Progressive Web Apps

Progressive Web Apps are at war for a substantial part of the app market but I don’t think the war is about technology as much as it’s about business. For some time the market has seen tremendous strides in the capabilities of what are now being called Progressive Web Applications (PWA). The advantages to PWA’s is overwhelming for the commercial market allowing for high impact mobile experiences at a fraction of the cost compared to developing mobile apps.

Let’s face it, unless your doing something very special many times a mobile app simply isn’t required. I could cross into where I think the line is for making this decision but that’s not what this is about. I want to talk advantages and then I want to talk about how the adoption of a make sense decision is being slowed down but ultimately will not be blocked by a surprising adversary.

Advantages of Progressive Web Apps

  • Reduction in production costs.
  • Single code base to maintain for all platforms.
  • Reduced maintenance and enhancement costs.
  • Ability to create a native mobile app like experience including icons, push notifications, transitions, and much more.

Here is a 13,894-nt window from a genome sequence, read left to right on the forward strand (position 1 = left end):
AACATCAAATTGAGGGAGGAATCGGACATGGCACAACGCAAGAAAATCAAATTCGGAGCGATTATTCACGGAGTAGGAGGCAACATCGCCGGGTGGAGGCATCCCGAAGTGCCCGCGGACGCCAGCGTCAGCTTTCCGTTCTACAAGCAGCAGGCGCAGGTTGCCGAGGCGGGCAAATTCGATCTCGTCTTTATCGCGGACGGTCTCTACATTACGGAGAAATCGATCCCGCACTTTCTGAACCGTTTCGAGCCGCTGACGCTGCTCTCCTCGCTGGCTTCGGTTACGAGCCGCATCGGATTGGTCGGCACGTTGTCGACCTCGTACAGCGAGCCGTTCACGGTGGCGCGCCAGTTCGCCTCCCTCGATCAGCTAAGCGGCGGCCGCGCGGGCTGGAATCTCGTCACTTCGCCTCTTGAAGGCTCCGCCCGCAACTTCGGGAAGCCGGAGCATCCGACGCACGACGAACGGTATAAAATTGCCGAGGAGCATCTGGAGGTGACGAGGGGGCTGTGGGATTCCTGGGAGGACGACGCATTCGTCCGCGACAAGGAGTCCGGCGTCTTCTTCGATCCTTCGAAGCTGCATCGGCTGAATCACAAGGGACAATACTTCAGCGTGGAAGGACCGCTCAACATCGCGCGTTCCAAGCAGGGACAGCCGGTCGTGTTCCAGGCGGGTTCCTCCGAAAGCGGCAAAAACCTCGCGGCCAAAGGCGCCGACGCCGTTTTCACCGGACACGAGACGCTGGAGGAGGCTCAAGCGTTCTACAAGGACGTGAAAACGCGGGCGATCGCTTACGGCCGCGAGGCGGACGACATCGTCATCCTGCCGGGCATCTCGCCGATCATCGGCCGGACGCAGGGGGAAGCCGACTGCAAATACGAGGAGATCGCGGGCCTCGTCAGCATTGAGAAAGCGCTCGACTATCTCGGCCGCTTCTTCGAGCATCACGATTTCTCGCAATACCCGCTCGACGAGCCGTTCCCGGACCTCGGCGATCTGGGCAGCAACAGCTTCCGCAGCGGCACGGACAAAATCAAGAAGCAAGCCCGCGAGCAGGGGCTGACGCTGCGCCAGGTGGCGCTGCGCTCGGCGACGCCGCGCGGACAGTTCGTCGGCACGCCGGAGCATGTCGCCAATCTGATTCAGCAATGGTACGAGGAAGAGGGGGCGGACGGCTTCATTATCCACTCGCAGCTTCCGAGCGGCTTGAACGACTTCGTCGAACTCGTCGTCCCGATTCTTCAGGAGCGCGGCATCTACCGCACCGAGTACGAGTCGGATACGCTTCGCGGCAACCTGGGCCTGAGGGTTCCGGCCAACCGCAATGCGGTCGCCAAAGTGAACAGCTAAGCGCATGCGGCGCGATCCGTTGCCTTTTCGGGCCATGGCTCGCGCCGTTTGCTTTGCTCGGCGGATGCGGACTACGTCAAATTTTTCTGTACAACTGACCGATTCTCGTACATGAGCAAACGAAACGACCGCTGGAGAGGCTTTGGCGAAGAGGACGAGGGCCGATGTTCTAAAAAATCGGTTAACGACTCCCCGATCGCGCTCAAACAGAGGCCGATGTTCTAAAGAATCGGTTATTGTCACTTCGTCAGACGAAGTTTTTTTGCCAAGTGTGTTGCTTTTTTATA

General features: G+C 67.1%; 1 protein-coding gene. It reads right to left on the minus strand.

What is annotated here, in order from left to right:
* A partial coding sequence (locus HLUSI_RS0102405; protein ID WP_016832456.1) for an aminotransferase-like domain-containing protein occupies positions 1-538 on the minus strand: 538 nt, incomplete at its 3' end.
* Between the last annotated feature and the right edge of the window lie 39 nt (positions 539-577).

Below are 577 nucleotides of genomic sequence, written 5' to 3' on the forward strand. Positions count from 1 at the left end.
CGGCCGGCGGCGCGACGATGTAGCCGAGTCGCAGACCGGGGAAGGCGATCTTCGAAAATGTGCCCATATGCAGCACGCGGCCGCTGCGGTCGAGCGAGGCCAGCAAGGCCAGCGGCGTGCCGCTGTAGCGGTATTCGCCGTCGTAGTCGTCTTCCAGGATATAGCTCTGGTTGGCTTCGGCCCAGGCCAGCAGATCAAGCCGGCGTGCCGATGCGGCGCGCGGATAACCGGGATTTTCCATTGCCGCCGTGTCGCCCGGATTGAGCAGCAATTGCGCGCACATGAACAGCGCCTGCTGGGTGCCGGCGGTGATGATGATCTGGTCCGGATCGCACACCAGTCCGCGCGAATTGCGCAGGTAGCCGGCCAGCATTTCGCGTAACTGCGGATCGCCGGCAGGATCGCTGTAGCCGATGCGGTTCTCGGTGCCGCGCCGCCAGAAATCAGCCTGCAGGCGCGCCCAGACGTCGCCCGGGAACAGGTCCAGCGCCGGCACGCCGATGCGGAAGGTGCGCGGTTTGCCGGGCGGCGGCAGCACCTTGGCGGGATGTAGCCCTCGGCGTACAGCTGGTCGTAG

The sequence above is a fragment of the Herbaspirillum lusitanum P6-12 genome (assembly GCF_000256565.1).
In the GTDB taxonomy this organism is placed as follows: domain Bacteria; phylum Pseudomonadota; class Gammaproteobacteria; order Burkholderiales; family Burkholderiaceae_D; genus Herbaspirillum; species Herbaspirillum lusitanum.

Sound to good be true? It’s not. It’s real and ready for the masses. That link takes you to a terrific website that showcases the great deployments of progressive web apps. If It’s so great and it’s coming for the masses what’s the slow down?

Apple Slow to Adopt Progressive Web Apps – Define Irony

Maybe I’m being a little inflammatory but I’ve never been a fan of Apple’s approach to the technology market. It’s almost as they are insistent in repeatedly finding ways to revolutionize an entire market and then completely shit on it in the very next breath. My feelings are that TechRepublic summed up Apple’s reluctance to embrace PWA’s perfectly and even since the writing of that article we’ve seen Apple make greater strides to adopt the PWA model. In truth we should all be thankful

So that the world is clear, Apple is and will have to come along because Google is crushing them in a technology that’s good for business and good for people. Apple is going to have to accept the fact that their 30% on the app market is going to take a very crushing blow and that people developing native apps need good reason to keep doing so in the future.

Ultimately, I’m glad that Google has decided to put their muscle behind this technology and that the world is working hard to continue to expand it’s capabilities. Doing so makes a better internet for the people, lowers barriers to entry for companies of all sizes, and helps us gain access to resources in ways that we were never able to before. If you want a window into who’s using Progressive Web Apps how about we try Flipkart, the India based version of Amazon serving more people than America is. Here is a write up from Google about Flipkarts experiences leveraging a PWA.